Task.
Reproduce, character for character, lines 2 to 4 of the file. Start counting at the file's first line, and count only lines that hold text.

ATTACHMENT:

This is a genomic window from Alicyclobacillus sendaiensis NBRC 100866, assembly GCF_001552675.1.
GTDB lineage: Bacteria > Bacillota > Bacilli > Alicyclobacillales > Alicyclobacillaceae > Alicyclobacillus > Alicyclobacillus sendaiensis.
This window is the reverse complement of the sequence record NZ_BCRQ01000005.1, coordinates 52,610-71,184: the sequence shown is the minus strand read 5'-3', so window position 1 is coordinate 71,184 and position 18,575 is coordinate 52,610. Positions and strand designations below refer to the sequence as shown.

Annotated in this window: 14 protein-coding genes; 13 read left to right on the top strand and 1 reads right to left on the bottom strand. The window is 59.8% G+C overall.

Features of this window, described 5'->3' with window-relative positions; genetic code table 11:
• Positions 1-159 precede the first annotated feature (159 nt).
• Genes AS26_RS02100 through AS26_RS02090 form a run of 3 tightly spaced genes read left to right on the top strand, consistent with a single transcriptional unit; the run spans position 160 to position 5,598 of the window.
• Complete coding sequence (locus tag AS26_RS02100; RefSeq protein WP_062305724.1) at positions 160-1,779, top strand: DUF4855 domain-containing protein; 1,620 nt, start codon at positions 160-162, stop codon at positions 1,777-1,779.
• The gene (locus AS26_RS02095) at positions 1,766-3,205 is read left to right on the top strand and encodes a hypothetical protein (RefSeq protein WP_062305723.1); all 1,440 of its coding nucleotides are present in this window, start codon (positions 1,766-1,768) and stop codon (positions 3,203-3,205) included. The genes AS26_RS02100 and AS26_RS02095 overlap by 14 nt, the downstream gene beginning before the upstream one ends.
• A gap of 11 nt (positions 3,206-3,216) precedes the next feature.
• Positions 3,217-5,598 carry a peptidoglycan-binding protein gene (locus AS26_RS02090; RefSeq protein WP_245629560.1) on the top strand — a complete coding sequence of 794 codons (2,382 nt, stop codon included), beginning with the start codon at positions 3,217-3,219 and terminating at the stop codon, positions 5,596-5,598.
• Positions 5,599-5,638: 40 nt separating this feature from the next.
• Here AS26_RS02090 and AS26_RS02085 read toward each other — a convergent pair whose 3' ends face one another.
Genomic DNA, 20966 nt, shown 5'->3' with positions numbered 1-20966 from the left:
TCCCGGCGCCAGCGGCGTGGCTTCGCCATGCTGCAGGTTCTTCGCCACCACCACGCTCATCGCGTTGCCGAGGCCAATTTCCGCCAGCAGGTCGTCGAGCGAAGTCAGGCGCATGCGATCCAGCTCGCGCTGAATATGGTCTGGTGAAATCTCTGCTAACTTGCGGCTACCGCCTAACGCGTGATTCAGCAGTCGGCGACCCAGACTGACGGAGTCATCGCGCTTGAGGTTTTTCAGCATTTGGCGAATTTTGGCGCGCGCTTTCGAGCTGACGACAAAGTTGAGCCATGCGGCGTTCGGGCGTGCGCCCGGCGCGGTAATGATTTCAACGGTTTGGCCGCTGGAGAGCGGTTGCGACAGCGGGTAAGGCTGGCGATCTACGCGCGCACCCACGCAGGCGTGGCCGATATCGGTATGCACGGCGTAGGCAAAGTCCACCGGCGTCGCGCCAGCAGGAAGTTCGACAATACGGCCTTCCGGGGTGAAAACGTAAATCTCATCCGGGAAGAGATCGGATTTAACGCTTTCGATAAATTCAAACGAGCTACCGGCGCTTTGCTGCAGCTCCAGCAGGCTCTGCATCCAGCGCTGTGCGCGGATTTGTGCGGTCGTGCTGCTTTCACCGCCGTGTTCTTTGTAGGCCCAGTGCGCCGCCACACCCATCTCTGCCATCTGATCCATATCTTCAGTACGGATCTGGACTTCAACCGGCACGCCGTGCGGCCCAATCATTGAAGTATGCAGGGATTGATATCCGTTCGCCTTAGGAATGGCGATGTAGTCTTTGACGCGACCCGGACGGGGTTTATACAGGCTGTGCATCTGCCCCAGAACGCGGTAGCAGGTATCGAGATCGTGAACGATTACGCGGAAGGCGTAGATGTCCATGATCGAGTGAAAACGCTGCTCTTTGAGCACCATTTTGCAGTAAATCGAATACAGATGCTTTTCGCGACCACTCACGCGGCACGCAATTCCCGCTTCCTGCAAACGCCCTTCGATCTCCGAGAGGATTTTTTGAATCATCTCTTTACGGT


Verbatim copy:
GTDB lineage: Bacteria > Bacillota > Bacilli > Alicyclobacillales > Alicyclobacillaceae > Alicyclobacillus > Alicyclobacillus sendaiensis.
This window is the reverse complement of the sequence record NZ_BCRQ01000005.1, coordinates 52,610-71,184: the sequence shown is the minus strand read 5'-3', so window position 1 is coordinate 71,184 and position 18,575 is coordinate 52,610. Positions and strand designations below refer to the sequence as shown.

Annotated in this window: 14 protein-coding genes; 13 read left to right on the top strand and 1 reads right to left on the bottom strand. The window is 59.8% G+C overall.